But the days dragged on. And contact was established. And letters and food and videos were sent back and forth. And then on the night of October 13 they were brought up one by one. I didn’t write a poem that night. But, when I saw Byron, the son of the foreman, breakdown crying as his father stepped out of the capsule, I started voraciously reading all I could about the men and about the rescue. And I began to write, compelled. It was that hug. That young boy sobbing in his father’s arms told me, you can write about this, about them, just stay true to that moment. (more…)
On Sunday, the Spalding MFA in Writing will hold a reading by established poets from around the state, including Accents-published poets Jeremy Paden (Broken Tulips, 2013) and Frederick Smock (The Deer at Gethsemani: Eclogues, 2011). The event is part of a weekend-long celebration that includes a faculty reading on Saturday and an open house Sunday morning.
Readings will include:
|When:||Sunday, November 13, 2016 @ 5:30-6:45pm|
Egan Leadership Center
|901 S 4th St|
|Louisville, KY 40507|
On Thursday, October 20th at the Carnegie Center in Lexington, Kentucky, Jeremy Paden and Thomas Zemsky will be reading from their newest poetry collections from Broadstone Books. The event will begin with an open mic at 6pm.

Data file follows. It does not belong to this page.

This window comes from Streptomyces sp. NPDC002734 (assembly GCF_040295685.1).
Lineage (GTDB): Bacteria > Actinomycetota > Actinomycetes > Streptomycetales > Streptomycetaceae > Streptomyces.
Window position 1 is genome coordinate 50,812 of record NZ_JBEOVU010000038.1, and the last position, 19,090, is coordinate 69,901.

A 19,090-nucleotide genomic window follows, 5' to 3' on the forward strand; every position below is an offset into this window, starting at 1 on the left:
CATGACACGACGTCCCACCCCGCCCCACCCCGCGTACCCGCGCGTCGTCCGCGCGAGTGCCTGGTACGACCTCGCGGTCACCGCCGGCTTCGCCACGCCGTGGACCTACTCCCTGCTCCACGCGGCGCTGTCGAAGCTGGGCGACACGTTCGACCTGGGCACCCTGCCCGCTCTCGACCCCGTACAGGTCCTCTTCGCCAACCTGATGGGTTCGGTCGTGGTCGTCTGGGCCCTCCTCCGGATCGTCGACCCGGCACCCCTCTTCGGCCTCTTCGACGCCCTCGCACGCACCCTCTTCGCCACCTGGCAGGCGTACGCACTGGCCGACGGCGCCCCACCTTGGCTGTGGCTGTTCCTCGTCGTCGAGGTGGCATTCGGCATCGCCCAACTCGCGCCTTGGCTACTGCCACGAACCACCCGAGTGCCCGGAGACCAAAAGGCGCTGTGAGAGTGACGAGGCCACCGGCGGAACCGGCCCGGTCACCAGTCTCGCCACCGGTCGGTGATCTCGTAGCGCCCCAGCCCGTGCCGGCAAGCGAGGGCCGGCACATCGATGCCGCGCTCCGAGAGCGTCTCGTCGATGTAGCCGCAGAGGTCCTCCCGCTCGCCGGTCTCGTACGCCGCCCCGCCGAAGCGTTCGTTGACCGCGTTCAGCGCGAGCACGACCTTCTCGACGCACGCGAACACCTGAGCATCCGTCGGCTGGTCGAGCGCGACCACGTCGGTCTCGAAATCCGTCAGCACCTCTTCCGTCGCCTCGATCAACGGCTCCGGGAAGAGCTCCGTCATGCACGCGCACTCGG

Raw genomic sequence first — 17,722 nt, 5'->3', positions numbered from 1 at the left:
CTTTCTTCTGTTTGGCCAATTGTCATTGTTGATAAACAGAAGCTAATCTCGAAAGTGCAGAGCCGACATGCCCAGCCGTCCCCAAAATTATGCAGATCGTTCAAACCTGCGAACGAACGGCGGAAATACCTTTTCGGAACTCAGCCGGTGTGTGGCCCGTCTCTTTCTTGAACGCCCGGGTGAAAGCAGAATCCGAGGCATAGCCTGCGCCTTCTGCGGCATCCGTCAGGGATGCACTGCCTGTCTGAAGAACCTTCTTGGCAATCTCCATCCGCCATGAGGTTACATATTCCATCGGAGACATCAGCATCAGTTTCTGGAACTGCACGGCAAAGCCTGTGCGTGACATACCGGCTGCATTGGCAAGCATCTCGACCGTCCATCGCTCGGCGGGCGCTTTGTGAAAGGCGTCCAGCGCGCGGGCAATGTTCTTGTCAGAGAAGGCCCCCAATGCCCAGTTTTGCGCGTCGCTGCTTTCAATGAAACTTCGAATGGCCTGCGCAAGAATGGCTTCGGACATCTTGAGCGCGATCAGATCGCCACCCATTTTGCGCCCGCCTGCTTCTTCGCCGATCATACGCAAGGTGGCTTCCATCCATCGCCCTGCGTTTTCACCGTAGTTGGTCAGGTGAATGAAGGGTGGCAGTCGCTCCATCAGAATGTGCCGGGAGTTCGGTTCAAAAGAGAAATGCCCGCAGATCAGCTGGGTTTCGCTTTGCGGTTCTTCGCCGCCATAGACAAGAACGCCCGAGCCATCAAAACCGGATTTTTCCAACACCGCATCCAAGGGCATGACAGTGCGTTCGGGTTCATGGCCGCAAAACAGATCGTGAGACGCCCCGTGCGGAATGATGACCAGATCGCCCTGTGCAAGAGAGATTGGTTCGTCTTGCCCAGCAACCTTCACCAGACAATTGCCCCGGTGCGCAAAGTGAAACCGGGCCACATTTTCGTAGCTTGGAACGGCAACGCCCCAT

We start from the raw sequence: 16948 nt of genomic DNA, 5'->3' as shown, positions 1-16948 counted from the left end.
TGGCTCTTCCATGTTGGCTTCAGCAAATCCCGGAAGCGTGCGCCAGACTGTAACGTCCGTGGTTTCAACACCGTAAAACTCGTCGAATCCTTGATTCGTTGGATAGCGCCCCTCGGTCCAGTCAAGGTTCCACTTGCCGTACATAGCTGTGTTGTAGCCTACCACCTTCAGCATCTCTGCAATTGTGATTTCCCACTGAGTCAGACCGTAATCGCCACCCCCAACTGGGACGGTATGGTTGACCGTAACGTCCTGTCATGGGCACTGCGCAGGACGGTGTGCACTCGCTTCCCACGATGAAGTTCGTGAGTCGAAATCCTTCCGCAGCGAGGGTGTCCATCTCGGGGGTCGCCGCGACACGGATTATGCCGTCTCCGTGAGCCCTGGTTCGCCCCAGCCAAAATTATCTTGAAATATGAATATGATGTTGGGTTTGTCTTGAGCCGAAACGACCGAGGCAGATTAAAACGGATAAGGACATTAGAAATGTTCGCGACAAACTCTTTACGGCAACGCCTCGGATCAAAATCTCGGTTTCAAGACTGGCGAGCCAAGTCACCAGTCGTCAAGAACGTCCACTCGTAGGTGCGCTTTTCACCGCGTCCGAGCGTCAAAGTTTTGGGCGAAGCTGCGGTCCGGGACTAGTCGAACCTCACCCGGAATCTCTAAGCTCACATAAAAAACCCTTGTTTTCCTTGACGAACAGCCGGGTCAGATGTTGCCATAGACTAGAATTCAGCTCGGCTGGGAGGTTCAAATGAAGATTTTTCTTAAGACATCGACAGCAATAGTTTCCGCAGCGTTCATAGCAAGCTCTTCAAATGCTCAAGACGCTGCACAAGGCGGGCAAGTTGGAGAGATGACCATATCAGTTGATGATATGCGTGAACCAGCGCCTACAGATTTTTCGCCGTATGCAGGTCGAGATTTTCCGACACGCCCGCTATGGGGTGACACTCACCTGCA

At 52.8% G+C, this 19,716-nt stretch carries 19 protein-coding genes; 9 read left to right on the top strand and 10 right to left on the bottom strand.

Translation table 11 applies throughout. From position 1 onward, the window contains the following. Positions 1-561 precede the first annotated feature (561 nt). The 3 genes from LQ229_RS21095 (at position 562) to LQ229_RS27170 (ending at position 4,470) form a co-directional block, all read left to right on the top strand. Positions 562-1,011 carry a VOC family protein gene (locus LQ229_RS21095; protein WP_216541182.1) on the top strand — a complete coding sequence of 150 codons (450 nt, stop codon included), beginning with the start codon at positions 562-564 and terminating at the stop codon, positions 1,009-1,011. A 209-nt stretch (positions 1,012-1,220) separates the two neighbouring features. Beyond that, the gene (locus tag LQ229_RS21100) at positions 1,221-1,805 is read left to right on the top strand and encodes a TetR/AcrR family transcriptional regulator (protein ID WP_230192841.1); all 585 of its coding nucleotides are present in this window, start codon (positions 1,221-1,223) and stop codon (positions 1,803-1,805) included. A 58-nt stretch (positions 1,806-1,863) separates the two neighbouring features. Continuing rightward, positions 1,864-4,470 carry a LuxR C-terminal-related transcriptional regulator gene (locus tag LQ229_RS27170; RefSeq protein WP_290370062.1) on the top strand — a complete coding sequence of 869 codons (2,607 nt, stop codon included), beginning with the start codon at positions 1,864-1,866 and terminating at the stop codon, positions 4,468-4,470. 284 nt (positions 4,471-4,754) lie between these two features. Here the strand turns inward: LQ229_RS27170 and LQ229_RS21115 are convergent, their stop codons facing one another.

Jeremy Paden (author of Broken Tulips) is an Associate Spanish Professor and Program Director for the Foreign Languages department at Transylvania University as well as an Affrilachian Poet. His newest collection, ruina montium (Broadstone Books, 2016), delves into the 33 miners trapped in a copper mine in Chile in 2010.
Thomas Zemsky has an MFA from the prestigious Iowa Writer’s Workshop and spent a long time working with the International Book Project. After the Storm (Broadstone Books, 2016) draws on Zemsky’s fifty years of writing poetry. According to the book’s description, Zemsky talks about:
themes as diverse as a presidential inauguration and a letter from Frankenstein’s creature, with a horse on a ladder and a cast of other memorably improbable characters along the way, all served up in language that is delightfully quirky and often subversively wry.
|When:||Thursday, October 20, 2016 @ 6pm|
|251 W. Second St.|
|Lexington, KY 40507|
Over the next couple weeks, Kentucky offers opportunities to eat world cuisine while enjoying a reading, listen to the Affrilachian Poets while sipping on beer, and share an open mic with two esteemed poets.
We are pleased to announce the title of the upcoming Lexington Poetry Month Anthology:
Stay tuned for more details about the cover and the release.
Whether the heart latches on first
like beggarticks on a passing pair
of socks, or if it’s the body
that stumbles and remembers
as it falls a world resplendent,
everything shines in that light.
Is the passing of that joy
written on the walls
of each heart by a fiery hand?
Or was it that you and I
found ourselves numbered
among those fated to fail?
nothing to pass between
us but this
lingering in the doorway,
and then you offer
brought up this afternoon
from the well, melon left
in the dark water too long
then given by you to me
with the dolmas left over
from yesterday’s meal.